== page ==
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Why a state law is causing Olde Mecklenburg Brewery to pull back its expansion

The beer business is booming in Charlotte. Two new breweries opened in the past few months and even more are planned or in the process or opening. More established breweries have been moving into new, larger locations or opening second locations.

The growth is great — to a point. Just ask Olde Mecklenburg Brewery.

Here’s what happened

The city’s oldest and largest brewery started expanding into the Greensboro/Winston-Salem/High Point area early last year. It leased a big distribution warehouse in Greensboro that would allow it to distribute more beer to that market.

Recently, the brewery announced it is “pulling back” on that Triad expansion because of a state law, according to a release.

What law?

Basically, if a N.C. brewery brews 25,000 barrels of beer (or more), state law requires it to turn over distribution to a third-party. OMB doesn’t want to do that. It would rather continue using its own sales and distribution team, which OMB believes allows it to have larger market share, provide better service and develop stronger relationships.

In 2015, OMB brewed slightly less than 20,000 barrels and was on track blow through the 25,000-barrel cap this year. OMB’s current facility could brew as many as 100,000 barrels per year, according to this Charlotte Business Journal story.

“To prevent going over the cap, we will be forced to stifle our growth, directly decreasing new hiring and promotions in 2016,” OMB founder John Marrino said in the release. “In order not to underserve Charlotte — our home market — we are preemptively pulling out of the Triad.”

What else?

OMB is the first to hit this cap in the city but, the way things are looking, it won’t be the last. NoDa just opened a second, larger location. According to this CharlotteBeer.com post, NoDa Brewing was on track to brew 14,000 barrels in 2015 and could hit 20,000 this year with the new facility.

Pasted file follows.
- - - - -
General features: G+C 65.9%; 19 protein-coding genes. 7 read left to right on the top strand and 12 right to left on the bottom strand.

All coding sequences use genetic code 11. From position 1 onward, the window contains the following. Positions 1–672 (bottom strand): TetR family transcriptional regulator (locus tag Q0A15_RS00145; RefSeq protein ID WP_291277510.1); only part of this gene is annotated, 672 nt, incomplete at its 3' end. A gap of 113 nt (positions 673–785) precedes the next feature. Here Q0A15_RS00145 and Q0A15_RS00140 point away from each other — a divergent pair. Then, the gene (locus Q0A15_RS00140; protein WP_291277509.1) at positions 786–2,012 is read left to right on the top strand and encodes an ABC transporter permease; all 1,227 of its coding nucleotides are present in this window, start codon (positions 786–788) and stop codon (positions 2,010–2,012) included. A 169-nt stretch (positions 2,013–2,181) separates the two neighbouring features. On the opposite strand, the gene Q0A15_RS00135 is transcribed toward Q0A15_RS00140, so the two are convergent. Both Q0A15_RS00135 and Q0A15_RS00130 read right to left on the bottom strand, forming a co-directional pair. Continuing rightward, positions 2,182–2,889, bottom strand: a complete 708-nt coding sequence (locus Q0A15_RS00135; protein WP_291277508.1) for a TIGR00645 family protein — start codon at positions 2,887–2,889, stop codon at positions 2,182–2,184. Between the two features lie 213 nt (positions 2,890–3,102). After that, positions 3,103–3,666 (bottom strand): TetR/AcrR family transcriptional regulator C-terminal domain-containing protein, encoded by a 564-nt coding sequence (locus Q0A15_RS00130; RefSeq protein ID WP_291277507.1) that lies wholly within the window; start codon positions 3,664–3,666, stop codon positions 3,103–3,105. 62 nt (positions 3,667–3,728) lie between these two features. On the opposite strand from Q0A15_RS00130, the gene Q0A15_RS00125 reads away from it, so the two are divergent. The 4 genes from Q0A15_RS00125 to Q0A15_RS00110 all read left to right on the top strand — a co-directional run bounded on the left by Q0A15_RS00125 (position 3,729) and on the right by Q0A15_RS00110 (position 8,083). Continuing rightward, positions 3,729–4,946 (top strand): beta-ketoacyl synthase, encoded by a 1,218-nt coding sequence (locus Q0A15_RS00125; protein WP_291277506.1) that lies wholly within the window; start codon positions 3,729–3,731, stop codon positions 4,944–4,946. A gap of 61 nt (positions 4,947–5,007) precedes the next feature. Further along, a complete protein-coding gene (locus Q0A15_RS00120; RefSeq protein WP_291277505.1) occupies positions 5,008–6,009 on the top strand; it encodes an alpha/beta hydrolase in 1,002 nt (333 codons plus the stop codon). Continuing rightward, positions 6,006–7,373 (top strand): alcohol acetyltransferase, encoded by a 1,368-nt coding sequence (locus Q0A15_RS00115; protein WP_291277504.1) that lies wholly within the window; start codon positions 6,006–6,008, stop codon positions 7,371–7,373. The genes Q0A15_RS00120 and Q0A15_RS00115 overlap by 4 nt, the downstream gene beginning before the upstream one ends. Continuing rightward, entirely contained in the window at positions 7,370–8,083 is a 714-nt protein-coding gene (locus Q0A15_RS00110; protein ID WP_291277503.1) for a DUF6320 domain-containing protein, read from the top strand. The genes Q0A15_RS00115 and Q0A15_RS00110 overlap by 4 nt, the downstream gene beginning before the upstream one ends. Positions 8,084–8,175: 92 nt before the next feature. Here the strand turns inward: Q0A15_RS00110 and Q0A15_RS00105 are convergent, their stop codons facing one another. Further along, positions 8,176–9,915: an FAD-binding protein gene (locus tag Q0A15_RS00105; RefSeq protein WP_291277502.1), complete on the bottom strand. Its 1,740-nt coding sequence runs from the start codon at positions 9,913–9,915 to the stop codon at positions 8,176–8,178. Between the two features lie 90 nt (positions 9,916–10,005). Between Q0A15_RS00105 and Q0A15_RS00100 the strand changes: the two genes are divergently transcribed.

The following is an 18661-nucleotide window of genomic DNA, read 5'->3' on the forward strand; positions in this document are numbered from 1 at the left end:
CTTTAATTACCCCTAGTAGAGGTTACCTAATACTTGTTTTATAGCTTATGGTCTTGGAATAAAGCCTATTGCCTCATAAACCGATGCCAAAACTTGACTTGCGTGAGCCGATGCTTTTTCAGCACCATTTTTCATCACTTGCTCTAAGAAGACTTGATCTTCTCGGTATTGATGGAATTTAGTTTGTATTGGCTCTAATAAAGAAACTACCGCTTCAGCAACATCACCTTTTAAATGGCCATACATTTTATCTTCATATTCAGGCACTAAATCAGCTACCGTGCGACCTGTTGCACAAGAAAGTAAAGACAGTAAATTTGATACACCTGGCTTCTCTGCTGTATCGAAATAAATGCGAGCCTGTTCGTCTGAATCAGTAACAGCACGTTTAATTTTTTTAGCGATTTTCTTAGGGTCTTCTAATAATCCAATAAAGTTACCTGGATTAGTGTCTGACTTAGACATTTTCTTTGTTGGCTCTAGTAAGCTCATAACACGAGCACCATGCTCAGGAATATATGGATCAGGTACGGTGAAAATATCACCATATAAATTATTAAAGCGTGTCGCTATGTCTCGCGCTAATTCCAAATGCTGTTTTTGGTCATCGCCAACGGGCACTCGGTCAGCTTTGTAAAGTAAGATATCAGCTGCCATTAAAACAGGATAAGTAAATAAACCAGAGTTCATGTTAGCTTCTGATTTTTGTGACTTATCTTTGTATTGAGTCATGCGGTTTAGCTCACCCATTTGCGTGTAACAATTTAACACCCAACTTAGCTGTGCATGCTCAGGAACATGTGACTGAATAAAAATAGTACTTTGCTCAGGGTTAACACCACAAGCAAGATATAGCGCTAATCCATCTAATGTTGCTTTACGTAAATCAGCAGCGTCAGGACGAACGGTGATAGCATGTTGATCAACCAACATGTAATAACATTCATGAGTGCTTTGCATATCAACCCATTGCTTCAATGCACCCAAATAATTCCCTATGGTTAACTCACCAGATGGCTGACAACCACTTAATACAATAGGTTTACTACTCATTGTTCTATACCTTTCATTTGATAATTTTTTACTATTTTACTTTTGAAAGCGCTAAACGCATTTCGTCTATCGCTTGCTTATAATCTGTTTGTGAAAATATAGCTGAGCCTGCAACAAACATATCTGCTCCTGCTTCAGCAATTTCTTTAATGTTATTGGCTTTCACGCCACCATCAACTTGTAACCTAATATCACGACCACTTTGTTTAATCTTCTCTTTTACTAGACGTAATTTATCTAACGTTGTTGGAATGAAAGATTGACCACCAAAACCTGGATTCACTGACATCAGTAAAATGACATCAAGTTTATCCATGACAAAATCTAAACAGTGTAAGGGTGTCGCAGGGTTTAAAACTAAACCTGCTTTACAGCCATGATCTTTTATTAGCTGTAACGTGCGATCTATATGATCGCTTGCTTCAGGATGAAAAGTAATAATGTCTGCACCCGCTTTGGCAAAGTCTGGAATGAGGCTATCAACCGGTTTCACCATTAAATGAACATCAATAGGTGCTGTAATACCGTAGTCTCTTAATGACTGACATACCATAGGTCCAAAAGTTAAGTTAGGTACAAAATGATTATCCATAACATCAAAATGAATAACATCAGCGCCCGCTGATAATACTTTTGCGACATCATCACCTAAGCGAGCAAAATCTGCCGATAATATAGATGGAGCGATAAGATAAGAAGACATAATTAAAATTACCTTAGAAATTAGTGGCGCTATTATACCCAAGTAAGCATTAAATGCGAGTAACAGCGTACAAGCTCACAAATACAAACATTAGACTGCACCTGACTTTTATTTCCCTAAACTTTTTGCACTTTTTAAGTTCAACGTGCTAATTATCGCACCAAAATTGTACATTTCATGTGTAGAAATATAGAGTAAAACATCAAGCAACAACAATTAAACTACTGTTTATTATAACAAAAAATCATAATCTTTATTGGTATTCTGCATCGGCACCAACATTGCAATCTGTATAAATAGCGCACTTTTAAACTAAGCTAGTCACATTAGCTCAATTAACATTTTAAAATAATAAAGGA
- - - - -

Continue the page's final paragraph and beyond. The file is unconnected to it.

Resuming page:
“It’s one of those laws of unintended consequences,” OMB Director of Sales Ryan Self told CBJ. “It takes OMB from something that is growing every year as an employment and tax creator and puts us in a holding pattern.”

In other headlines …

The transformation of Stonewall begins … 

The Stonewall corridor in uptown will look very different in a few years, and that process officially got underway yesterday. Officials broke ground on a development that will include a Whole Foods, 450 upscale apartments and two hotels. Click here to see photos and renderings of what the development will look like.

Thomas Davis = Good dude.

The Carolina Panthers linebacker was named the Bart Starr Award winner yesterday. The award is given to the NFL player who exemplifies character and leadership on and off the field. Davis is also the reigning Walter Payton NFL Man of the Year. I’m sure those awards would look nice beside a Super Bowl trophy.

North Carolina’s new logo is the worst of 2015. 

That’s according to a design blog that ranks these sorts of things. The blog, Brand New, said the logo — mostly a blue and green “NC” with a tree in the middle — is “one of the worst compositions of the decade so far.” Ouch. The branding campaign and logo — which you can see here in all its glory — came after a year of planning and out of a $1.5 million budget.

When our historical powers combine … 

The Charlotte Museum of History and Historic Charlotte are coming together to form a “unified front” to preserve historic buildings and promote local history. This comes at a time when we’re seeing development in historic neighborhoods replace old buildings with new ones. Maybe this will help save some of those older buildings and homes.

Photo: T. Ortega Gaines/Charlotte Observer

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